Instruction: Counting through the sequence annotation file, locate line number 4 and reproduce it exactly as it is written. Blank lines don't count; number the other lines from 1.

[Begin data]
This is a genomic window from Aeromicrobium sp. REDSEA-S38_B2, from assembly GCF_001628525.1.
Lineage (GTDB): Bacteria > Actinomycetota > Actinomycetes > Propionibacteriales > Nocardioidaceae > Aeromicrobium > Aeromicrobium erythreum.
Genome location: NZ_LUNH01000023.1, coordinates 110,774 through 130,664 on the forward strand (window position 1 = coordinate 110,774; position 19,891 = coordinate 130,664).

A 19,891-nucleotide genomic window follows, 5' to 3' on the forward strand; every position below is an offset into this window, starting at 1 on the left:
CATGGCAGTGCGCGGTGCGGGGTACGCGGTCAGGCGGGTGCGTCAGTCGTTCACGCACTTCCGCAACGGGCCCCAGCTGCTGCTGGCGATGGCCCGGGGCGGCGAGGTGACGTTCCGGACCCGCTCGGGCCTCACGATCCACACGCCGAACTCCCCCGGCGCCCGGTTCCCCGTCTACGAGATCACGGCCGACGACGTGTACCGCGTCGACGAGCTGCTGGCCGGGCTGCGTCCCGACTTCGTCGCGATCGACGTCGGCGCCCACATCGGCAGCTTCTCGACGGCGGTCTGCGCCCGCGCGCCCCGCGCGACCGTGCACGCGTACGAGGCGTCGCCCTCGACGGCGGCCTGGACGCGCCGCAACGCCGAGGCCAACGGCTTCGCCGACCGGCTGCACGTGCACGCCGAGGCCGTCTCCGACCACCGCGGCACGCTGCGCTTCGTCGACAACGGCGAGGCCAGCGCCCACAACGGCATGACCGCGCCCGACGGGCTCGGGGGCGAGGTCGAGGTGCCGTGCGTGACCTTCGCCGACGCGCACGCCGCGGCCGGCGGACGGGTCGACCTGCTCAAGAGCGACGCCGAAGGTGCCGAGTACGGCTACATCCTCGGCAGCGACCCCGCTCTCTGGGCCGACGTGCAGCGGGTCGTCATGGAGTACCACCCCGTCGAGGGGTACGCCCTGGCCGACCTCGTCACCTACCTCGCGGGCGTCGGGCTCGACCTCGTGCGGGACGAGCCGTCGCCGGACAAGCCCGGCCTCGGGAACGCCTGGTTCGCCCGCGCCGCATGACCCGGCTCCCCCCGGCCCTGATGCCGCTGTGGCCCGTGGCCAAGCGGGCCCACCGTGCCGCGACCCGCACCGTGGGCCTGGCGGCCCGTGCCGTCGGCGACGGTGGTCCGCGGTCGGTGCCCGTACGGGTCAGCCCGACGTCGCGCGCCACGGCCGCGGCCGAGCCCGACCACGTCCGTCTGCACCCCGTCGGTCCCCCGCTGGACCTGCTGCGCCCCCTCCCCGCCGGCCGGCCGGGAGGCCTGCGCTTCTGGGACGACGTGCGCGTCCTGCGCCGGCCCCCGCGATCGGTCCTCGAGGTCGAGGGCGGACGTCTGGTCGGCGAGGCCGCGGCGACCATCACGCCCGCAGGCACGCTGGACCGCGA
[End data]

A 19,891-nucleotide genomic window follows, 5' to 3' on the forward strand; every position below is an offset into this window, starting at 1 on the left: